Medallion name – MINT ROBBERY Significance – As the Civil War raged in the East, drifter James D. Clark bounced around from job to job, and finally landed one at the Denver Mint and a scheme came quickly to mind. His robbery strategy was simple fill his pockets with as much gold as possible and get out of Denver. One day in February 1864, Clark left work with more than $37,000 in gold and treasury notes stuffed in his pockets. His plan was to head to Colorado Springs, but he got lost along the way and was eventually captured. When


Medallion Name – ROCKY MOUNTAIN FASHION Significance – Thanks to miners and their need for sturdy clothing we have Levi’s and the blue jean. Inscription – “Your ruffle shirts, standing collars and all kinds of fine clothing had better be left in your wardrobe at home. Discard all cotton or linen clothing; adapt yourself at once to woolen and leather; provide yourself with woolen underclothes. …You may also leave your razor for you won’t use it.” 1859 Gold Rush Handbook Location – 39.750304, -104.996208 Details – Mining as an industry was born in 1848, when James Marshall was building a


Medallion Name – LET THE BUYER BEWARE Significance – Jefferson Soapy Smith was a notorious 19th century in the Denver Area. He was crime boss who had his finger in a number of illicit actives. One of his avowed philosophies was, A gambler is one who teaches and illustrates the folly of avarice; he is a non-ordained preacher on the vagaries of fortune and how to make doubt a certainty. Inscription – In the 1880s and 1890s Denver was the nations headquarters for con men, a dubious honor that maintained into the early years or the 20th century. The most


Medallion Name – YO SOY JOAQUIN Significance – Corky Gonzales has been honored as the founder of the Chicano movement. He was an iconic leader in the movement for justice and equality for Mexican-Americans. Inscription Rudolfo Corky Gozales born in Denver June 18, 1928, son of a migrant worker, helped organize and lead the Chicano civil and human rights movement of the 1960s and 70s. He advocated equality, just and self-determination for the Chicano/Mexicano people of the Southwest. POET PLAYWRIGHT LECTURER POLITICAL ACTIVIST COMMUNITY ORGANIZER I am Aztec Prince And Christian Christ I shall endure, I will endure Location –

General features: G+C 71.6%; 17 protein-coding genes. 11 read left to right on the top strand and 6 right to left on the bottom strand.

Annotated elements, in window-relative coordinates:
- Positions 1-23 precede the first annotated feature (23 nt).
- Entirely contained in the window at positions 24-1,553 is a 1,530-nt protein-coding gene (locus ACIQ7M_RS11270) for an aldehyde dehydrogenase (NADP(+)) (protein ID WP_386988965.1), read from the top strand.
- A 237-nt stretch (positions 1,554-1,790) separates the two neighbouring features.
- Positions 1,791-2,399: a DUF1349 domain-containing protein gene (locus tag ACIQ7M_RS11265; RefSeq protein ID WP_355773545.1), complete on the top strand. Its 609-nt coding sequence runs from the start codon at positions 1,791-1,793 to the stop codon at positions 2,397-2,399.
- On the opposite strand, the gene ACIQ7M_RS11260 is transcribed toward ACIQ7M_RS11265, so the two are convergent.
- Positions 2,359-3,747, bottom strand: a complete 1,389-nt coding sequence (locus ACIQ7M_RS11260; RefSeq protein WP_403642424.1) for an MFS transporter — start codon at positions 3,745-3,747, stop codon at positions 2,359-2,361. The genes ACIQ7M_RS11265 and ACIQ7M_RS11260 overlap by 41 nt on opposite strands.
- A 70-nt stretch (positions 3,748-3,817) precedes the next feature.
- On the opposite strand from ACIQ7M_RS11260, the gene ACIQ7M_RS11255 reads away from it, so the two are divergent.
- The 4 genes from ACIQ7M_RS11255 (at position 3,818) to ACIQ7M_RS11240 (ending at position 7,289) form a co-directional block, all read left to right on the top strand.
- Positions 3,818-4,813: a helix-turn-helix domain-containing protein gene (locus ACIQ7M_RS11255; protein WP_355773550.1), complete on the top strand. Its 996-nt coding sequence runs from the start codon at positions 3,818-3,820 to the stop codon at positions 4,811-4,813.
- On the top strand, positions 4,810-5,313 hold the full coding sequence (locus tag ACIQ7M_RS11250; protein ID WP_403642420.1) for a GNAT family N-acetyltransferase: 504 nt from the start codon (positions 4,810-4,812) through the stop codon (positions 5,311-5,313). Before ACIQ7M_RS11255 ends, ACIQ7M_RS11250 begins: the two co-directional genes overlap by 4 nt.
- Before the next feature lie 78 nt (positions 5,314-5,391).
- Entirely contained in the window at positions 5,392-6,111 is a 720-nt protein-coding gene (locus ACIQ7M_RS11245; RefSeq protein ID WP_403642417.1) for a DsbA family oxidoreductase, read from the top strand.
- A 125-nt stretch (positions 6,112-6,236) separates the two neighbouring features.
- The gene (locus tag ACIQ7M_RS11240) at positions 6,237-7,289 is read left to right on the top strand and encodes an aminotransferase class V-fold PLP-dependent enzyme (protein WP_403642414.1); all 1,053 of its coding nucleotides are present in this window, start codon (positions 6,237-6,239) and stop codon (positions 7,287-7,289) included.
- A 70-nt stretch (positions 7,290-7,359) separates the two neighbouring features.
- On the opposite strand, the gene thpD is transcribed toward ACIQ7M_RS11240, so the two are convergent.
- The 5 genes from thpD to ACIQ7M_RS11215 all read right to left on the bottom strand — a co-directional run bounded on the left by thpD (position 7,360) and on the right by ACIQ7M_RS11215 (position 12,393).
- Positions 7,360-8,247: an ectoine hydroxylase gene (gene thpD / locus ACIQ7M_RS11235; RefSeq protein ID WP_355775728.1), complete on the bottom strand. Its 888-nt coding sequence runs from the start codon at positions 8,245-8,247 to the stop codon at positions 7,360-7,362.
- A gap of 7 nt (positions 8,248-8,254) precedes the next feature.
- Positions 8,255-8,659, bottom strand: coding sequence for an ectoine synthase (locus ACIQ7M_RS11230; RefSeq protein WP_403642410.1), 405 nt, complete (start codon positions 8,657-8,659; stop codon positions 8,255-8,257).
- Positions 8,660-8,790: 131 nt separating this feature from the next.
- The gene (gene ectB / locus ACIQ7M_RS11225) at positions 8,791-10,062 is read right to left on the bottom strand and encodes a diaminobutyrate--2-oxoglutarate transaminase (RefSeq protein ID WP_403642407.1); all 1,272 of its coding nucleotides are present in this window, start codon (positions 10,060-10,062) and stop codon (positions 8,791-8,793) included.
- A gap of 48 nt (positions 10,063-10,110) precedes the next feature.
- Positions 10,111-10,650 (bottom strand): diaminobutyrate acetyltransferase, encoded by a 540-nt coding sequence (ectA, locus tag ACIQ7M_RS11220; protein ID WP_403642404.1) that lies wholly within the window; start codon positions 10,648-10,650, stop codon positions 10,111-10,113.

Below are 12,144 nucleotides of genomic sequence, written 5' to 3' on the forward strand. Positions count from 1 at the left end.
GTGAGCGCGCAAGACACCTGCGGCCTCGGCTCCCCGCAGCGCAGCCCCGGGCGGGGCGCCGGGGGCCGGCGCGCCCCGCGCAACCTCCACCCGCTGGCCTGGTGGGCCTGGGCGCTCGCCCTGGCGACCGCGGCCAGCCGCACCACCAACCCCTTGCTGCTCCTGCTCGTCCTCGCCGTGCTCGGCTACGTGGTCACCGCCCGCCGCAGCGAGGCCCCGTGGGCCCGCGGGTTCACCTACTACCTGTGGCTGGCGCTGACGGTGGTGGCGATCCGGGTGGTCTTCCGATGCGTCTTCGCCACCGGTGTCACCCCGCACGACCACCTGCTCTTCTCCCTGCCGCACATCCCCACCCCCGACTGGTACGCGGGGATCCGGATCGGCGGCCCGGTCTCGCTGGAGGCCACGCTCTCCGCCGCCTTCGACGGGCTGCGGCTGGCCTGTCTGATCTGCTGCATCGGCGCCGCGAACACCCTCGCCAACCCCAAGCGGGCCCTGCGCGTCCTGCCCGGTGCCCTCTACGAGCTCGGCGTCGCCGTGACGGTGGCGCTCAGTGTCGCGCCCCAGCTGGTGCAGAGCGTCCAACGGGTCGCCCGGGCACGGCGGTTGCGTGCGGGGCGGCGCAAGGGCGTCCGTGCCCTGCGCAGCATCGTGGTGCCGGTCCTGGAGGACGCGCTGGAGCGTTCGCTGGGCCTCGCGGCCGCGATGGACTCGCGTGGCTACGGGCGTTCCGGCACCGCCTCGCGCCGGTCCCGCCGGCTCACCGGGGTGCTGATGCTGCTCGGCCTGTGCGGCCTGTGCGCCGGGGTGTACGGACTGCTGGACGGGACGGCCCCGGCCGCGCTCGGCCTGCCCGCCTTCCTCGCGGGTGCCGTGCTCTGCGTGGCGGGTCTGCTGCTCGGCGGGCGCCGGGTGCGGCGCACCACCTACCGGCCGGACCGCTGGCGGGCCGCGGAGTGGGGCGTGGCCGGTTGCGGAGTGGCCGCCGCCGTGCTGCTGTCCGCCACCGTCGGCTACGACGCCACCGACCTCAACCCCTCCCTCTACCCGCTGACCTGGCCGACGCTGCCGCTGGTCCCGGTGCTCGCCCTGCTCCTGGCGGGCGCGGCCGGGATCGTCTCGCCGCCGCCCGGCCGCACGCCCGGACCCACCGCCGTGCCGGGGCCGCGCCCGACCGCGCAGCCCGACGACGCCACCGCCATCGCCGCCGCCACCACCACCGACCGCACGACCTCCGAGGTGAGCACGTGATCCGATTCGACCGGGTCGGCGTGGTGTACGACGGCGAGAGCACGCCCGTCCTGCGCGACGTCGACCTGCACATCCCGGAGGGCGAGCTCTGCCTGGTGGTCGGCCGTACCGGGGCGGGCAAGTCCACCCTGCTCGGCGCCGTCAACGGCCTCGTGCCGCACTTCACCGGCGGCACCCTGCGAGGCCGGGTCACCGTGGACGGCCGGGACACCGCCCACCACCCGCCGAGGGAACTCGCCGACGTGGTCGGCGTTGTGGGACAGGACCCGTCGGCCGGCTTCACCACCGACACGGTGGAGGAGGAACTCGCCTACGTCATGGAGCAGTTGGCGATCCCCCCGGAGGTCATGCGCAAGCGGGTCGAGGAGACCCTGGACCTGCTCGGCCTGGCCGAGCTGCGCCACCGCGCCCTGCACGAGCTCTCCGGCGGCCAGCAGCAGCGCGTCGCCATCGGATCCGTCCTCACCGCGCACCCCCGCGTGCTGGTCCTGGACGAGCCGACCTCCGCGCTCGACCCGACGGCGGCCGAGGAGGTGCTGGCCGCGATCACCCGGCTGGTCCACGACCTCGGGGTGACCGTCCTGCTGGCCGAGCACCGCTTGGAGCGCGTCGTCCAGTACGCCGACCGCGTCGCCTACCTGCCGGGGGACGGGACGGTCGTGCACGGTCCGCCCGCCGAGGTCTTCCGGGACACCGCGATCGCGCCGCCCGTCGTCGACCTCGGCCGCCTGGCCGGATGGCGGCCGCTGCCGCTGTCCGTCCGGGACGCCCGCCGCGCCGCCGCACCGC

Medallion Name – RAGS TO RICHES Significance – How times have changed! Today we fund new businesses with venture capital. Back in the days of the Wild West, you offered a grubstake an agreement designed to supply material, provisions, or money to an enterprise in return for a share of in the resulting profits. Such a venture brought money and power to the men who provided these provisions, such as shopkeeper Horace Tabor and as will read below, was the ruin of his wife Baby Doe. Inscription – Horace Tabor’s funeral cortege passed along 17th St. As the owner of


Medallion Name – CHERRY CREEK EMIGRANTS SONG Significance – Industrial work tunes were created by workers directly out of their own experiences. These songs expressed the toils of labor, objectives, frustrations, interests and goals. Inscription The gold is there, most anywhere. You can take it our rich with an iron crowbar, And where it is thick, with a shovel and a pick You can pick it out in lumps as big an s a brick. Rocky Mountain News June 18, 1859 Location – 39.750159, -104.996022 Details The Cherry Creek Emigrants Song is a supreme example of a work song a


Medallion Name – PRIVATE PROFITS AND THE PUBLIC GOOD Significance – Benevolence is often in short supply. Self-interest, on the other hand, is not. The theory of trickle-down economics is that self-interest inadvertently serves the public good, allowing society to prosper even if people are not driven by benevolence. Profits become a guide to the value that companies create for society. Inscription – Unlike San Francisco, which the Spanish founded as a mission, and Salt Lake City, which the Mormons started as a communal religious utopia, Denver originated as a place to make money. From the beginning, the town aspired